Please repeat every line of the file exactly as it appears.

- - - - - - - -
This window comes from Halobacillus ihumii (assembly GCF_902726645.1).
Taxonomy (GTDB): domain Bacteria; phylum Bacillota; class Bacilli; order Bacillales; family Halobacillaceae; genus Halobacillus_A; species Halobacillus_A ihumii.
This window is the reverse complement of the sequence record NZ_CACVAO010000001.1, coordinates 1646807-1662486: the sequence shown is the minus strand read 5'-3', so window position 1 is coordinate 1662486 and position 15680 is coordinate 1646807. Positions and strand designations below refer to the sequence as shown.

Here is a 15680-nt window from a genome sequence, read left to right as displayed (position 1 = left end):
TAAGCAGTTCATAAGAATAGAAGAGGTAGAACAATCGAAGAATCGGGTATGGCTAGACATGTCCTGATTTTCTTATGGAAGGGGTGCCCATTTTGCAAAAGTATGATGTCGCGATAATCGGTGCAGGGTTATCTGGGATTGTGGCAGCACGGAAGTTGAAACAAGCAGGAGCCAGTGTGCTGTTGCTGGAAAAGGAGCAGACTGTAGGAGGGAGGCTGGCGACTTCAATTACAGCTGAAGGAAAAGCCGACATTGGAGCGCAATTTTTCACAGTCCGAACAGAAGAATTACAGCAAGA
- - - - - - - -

This window comes from Halobacillus ihumii (assembly GCF_902726645.1).
Taxonomy (GTDB): domain Bacteria; phylum Bacillota; class Bacilli; order Bacillales; family Halobacillaceae; genus Halobacillus_A; species Halobacillus_A ihumii.
This window is the reverse complement of the sequence record NZ_CACVAO010000001.1, coordinates 1646807-1662486: the sequence shown is the minus strand read 5'-3', so window position 1 is coordinate 1662486 and position 15680 is coordinate 1646807. Positions and strand designations below refer to the sequence as shown.

Here is a 15680-nt window from a genome sequence, read left to right as displayed (position 1 = left end):
TAAGCAGTTCATAAGAATAGAAGAGGTAGAACAATCGAAGAATCGGGTATGGCTAGACATGTCCTGATTTTCTTATGGAAGGGGTGCCCATTTTGCAAAAGTATGATGTCGCGATAATCGGTGCAGGGTTATCTGGGATTGTGGCAGCACGGAAGTTGAAACAAGCAGGAGCCAGTGTGCTGTTGCTGGAAAAGGAGCAGACTGTAGGAGGGAGGCTGGCGACTTCAATTACAGCTGAAGGAAAAGCCGACATTGGAGCGCAATTTTTCACAGTCCGAACAGAAGAATTACAGCAAGA